What was my biggest obstacle?
Getting into medical school. This was because it was political, I lacked financial support, and my family did not really comprehend what I was trying to achieve. I applied for every grant/scholarship that I could find. Because of a congenital problem with one of my eyes vocational rehabilitation paid for a portion of my tuition. Until I graduated from medical school I could not convince my father that I was NOT attending nurses' training!
How do I make a difference?
Overcoming obstacles to become a doctor has equipped me to encourage others who face similar barriers. I have had the opportunity to serve on medical school admission boards and advocate for minority students. Now as a physician executive I can model strong leadership skills for minority females.
Who was my mentor?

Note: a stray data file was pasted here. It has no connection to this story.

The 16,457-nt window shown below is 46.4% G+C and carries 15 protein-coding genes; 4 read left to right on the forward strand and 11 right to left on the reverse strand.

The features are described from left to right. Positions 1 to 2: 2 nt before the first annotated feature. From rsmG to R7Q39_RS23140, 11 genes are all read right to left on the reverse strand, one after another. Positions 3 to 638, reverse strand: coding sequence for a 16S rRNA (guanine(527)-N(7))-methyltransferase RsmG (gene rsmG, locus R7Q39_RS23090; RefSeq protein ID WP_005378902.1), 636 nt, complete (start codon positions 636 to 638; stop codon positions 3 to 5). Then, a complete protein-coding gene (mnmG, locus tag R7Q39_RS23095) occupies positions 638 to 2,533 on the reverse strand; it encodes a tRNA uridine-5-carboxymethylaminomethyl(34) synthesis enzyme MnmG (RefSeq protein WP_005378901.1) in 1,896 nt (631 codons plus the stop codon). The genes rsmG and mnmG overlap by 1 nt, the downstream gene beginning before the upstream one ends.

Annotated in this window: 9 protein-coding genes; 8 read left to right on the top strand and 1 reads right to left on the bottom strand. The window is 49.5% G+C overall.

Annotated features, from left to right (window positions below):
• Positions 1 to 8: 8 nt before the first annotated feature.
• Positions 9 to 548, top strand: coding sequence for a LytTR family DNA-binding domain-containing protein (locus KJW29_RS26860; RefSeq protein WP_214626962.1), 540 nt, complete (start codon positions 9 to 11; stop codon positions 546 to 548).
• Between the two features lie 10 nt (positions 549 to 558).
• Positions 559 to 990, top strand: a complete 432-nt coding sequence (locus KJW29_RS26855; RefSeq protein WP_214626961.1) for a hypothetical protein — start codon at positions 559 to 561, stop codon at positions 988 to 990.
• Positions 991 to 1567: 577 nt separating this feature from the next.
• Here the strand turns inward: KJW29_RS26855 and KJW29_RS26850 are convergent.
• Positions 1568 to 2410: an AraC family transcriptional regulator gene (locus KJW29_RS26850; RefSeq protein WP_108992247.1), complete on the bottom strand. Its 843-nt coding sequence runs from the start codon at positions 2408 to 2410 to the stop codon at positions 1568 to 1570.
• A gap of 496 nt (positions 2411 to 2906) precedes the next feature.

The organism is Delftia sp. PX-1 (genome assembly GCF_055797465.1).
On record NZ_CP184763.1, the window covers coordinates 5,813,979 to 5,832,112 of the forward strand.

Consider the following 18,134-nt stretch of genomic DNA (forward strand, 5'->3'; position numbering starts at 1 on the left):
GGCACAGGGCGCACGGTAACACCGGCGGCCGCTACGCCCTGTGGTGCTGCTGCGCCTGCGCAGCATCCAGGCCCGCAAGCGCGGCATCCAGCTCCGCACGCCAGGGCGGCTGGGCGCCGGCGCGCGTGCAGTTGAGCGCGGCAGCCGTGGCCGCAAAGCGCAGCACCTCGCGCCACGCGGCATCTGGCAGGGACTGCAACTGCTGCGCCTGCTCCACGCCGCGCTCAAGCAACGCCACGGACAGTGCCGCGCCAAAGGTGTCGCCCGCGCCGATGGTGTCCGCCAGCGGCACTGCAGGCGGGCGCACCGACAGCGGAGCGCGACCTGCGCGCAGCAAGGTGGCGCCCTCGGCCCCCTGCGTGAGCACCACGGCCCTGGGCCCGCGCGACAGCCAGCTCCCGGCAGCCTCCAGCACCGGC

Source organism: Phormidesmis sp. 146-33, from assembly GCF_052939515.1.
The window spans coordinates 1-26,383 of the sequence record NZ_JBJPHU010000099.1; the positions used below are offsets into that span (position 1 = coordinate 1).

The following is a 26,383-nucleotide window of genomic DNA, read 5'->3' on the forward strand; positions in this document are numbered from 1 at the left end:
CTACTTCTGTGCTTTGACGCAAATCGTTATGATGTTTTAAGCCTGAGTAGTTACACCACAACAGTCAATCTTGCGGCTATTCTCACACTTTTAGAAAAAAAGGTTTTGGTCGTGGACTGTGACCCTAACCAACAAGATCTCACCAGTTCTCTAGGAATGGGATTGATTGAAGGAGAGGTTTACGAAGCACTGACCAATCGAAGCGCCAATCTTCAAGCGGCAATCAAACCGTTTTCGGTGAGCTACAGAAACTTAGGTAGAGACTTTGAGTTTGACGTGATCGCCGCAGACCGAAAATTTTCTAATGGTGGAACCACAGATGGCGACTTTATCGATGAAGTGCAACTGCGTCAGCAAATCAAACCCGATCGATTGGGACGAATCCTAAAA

In childhood, my mentor was a friend's grandmother who took an interest in my spiritual well-being and saw to it that I was rooted in biblical principles.
In high school, my mentor was a biology teacher who understood the struggles I faced each day at home, but always encouraged me to push a little harder and to learn a little more.
During surgery residency, my mentor was a young surgery faculty member who taught me how to deal with "medical politics" without compromising my values.
How has my career evolved over time?
I started as a radiologic technologist then surgical technician, physician, and then general medical officer in the Indian Health Service. After that, I completed a general surgery residency and served as a staff surgeon and clinical director for ten years. For the past nine years I have served as physician executive in the Indian Health Service.